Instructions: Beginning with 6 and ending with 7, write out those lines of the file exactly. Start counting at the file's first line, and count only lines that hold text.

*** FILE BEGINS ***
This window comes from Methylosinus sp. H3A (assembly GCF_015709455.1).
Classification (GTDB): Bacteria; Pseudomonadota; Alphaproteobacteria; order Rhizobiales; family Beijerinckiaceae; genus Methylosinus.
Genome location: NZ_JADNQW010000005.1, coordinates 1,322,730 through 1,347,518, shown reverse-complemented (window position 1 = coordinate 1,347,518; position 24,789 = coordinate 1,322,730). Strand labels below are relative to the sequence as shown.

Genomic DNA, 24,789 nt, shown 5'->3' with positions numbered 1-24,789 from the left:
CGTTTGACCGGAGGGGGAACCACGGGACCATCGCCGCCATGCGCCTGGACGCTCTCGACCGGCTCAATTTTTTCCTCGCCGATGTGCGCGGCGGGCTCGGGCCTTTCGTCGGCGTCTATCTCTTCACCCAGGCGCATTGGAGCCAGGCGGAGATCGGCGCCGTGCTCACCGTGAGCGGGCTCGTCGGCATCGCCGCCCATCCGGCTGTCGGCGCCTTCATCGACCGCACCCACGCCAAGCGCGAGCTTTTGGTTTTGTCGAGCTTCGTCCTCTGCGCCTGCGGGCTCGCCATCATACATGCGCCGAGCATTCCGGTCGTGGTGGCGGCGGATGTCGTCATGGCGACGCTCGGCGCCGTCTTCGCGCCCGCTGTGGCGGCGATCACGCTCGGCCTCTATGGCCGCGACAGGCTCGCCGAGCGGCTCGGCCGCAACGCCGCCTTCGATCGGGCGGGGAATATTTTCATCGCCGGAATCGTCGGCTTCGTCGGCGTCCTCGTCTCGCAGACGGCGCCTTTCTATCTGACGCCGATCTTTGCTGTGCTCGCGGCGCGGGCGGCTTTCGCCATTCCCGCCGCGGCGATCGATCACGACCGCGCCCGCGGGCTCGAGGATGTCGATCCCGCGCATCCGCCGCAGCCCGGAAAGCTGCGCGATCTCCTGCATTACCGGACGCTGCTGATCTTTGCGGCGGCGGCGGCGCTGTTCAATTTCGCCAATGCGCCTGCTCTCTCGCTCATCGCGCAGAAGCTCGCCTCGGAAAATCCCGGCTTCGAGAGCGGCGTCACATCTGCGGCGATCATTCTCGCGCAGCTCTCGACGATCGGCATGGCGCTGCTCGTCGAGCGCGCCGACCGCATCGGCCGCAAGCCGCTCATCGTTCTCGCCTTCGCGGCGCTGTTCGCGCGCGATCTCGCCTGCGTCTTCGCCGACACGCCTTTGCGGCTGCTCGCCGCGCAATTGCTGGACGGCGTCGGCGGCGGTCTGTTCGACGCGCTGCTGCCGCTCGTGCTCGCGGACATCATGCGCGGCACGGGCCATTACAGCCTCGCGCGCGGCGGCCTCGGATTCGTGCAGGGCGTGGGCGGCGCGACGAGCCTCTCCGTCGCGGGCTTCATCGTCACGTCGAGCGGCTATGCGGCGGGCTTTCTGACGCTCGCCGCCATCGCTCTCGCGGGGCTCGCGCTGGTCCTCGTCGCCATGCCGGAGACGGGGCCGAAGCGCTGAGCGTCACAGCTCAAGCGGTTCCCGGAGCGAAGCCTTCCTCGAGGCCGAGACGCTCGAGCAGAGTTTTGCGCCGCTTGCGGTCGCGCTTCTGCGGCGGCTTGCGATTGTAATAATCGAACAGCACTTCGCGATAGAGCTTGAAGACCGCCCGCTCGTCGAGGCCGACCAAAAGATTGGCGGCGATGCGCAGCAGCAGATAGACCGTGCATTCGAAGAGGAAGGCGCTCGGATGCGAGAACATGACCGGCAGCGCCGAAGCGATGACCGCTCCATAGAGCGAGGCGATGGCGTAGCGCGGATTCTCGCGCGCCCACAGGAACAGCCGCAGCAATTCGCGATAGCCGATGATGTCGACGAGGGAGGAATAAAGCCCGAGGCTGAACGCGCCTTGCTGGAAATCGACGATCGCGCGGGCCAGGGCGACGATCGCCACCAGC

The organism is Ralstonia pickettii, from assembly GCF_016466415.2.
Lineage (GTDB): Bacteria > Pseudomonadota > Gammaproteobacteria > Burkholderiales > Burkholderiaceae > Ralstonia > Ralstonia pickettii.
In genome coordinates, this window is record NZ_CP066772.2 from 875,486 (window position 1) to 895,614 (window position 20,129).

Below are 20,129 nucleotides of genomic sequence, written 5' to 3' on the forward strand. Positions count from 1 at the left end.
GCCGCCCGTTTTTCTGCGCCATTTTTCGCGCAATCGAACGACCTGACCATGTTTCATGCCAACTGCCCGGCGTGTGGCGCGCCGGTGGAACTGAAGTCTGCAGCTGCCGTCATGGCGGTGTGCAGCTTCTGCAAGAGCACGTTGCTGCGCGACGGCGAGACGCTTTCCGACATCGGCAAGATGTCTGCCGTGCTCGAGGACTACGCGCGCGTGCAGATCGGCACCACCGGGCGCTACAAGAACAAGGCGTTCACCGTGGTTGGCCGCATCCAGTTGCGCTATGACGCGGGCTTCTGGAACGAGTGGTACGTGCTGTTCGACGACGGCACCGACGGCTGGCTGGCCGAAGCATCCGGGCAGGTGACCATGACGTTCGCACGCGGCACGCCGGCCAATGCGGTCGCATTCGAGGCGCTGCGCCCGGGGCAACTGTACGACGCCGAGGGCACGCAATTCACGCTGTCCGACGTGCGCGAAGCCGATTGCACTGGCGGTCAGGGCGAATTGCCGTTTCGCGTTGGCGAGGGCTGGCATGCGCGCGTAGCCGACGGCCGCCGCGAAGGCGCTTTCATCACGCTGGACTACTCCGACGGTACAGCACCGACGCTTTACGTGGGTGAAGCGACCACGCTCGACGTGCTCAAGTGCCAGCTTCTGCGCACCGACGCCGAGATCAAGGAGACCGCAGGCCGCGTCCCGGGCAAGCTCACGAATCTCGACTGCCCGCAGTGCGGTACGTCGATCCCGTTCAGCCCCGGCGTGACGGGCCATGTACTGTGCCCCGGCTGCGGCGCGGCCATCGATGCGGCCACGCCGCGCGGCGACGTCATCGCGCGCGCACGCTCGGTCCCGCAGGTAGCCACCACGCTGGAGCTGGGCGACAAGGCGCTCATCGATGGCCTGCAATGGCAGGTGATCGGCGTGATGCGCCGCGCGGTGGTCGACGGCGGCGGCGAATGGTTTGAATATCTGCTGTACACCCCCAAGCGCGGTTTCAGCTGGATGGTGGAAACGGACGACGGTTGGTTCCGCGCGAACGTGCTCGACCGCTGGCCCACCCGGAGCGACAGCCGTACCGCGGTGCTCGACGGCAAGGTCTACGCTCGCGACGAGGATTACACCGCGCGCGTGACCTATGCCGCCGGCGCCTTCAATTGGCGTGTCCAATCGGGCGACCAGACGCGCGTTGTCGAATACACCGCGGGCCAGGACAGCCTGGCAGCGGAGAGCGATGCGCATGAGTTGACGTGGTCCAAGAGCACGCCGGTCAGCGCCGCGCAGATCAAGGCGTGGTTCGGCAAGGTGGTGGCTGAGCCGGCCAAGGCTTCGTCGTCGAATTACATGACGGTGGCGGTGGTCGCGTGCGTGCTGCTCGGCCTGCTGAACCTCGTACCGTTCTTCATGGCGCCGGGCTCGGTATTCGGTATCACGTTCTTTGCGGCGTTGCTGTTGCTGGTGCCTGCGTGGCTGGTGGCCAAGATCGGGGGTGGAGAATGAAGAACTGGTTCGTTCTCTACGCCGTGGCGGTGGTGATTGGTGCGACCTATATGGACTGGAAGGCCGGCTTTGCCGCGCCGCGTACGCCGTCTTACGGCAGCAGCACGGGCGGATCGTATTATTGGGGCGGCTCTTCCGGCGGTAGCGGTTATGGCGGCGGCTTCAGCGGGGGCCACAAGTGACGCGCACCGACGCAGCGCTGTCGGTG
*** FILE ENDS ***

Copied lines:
The organism is Ralstonia pickettii, from assembly GCF_016466415.2.
Lineage (GTDB): Bacteria > Pseudomonadota > Gammaproteobacteria > Burkholderiales > Burkholderiaceae > Ralstonia > Ralstonia pickettii.